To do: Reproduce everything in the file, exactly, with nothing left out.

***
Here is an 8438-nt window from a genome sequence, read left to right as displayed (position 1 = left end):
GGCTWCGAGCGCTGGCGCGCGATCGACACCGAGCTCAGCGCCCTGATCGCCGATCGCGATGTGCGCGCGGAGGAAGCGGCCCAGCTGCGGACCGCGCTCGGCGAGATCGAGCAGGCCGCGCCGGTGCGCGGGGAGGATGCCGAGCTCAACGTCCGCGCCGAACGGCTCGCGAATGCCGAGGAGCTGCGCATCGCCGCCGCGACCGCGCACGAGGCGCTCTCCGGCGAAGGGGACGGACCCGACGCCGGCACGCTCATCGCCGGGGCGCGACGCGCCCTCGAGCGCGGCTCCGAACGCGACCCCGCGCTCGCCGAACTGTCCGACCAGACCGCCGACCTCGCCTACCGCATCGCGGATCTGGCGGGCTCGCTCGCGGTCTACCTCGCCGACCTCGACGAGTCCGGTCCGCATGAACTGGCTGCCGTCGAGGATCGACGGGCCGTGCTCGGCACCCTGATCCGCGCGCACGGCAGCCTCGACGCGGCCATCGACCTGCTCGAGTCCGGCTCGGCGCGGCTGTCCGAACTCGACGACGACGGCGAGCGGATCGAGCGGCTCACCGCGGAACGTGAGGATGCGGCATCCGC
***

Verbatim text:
Here is an 8438-nt window from a genome sequence, read left to right as displayed (position 1 = left end):
GGCTWCGAGCGCTGGCGCGCGATCGACACCGAGCTCAGCGCCCTGATCGCCGATCGCGATGTGCGCGCGGAGGAAGCGGCCCAGCTGCGGACCGCGCTCGGCGAGATCGAGCAGGCCGCGCCGGTGCGCGGGGAGGATGCCGAGCTCAACGTCCGCGCCGAACGGCTCGCGAATGCCGAGGAGCTGCGCATCGCCGCCGCGACCGCGCACGAGGCGCTCTCCGGCGAAGGGGACGGACCCGACGCCGGCACGCTCATCGCCGGGGCGCGACGCGCCCTCGAGCGCGGCTCCGAACGCGACCCCGCGCTCGCCGAACTGTCCGACCAGACCGCCGACCTCGCCTACCGCATCGCGGATCTGGCGGGCTCGCTCGCGGTCTACCTCGCCGACCTCGACGAGTCCGGTCCGCATGAACTGGCTGCCGTCGAGGATCGACGGGCCGTGCTCGGCACCCTGATCCGCGCGCACGGCAGCCTCGACGCGGCCATCGACCTGCTCGAGTCCGGCTCGGCGCGGCTGTCCGAACTCGACGACGACGGCGAGCGGATCGAGCGGCTCACCGCGGAACGTGAGGATGCGGCATCCGC